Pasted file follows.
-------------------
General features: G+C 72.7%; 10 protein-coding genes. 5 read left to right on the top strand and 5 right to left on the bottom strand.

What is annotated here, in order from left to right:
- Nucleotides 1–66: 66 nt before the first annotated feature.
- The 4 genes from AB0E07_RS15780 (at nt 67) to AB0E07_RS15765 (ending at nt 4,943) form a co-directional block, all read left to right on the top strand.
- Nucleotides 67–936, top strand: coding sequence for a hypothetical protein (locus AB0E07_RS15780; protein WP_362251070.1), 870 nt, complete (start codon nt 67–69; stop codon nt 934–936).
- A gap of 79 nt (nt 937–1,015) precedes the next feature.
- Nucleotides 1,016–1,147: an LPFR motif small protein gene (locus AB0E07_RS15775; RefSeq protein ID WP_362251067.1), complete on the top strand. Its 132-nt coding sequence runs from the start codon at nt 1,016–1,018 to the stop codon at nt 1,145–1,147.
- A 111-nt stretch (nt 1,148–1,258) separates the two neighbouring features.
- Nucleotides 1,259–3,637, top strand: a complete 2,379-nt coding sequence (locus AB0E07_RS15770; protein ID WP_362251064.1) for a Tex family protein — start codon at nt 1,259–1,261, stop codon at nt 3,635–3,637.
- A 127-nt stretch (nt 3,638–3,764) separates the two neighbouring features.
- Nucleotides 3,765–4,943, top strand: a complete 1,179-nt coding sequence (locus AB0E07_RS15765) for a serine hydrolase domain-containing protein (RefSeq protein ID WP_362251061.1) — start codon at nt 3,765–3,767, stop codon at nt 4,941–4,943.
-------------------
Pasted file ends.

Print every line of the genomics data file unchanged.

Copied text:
General features: G+C 72.7%; 10 protein-coding genes. 5 read left to right on the top strand and 5 right to left on the bottom strand.

What is annotated here, in order from left to right:
- Nucleotides 1–66: 66 nt before the first annotated feature.
- The 4 genes from AB0E07_RS15780 (at nt 67) to AB0E07_RS15765 (ending at nt 4,943) form a co-directional block, all read left to right on the top strand.
- Nucleotides 67–936, top strand: coding sequence for a hypothetical protein (locus AB0E07_RS15780; protein WP_362251070.1), 870 nt, complete (start codon nt 67–69; stop codon nt 934–936).
- A gap of 79 nt (nt 937–1,015) precedes the next feature.
- Nucleotides 1,016–1,147: an LPFR motif small protein gene (locus AB0E07_RS15775; RefSeq protein ID WP_362251067.1), complete on the top strand. Its 132-nt coding sequence runs from the start codon at nt 1,016–1,018 to the stop codon at nt 1,145–1,147.
- A 111-nt stretch (nt 1,148–1,258) separates the two neighbouring features.
- Nucleotides 1,259–3,637, top strand: a complete 2,379-nt coding sequence (locus AB0E07_RS15770; protein ID WP_362251064.1) for a Tex family protein — start codon at nt 1,259–1,261, stop codon at nt 3,635–3,637.
- A 127-nt stretch (nt 3,638–3,764) separates the two neighbouring features.
- Nucleotides 3,765–4,943, top strand: a complete 1,179-nt coding sequence (locus AB0E07_RS15765) for a serine hydrolase domain-containing protein (RefSeq protein ID WP_362251061.1) — start codon at nt 3,765–3,767, stop codon at nt 4,941–4,943.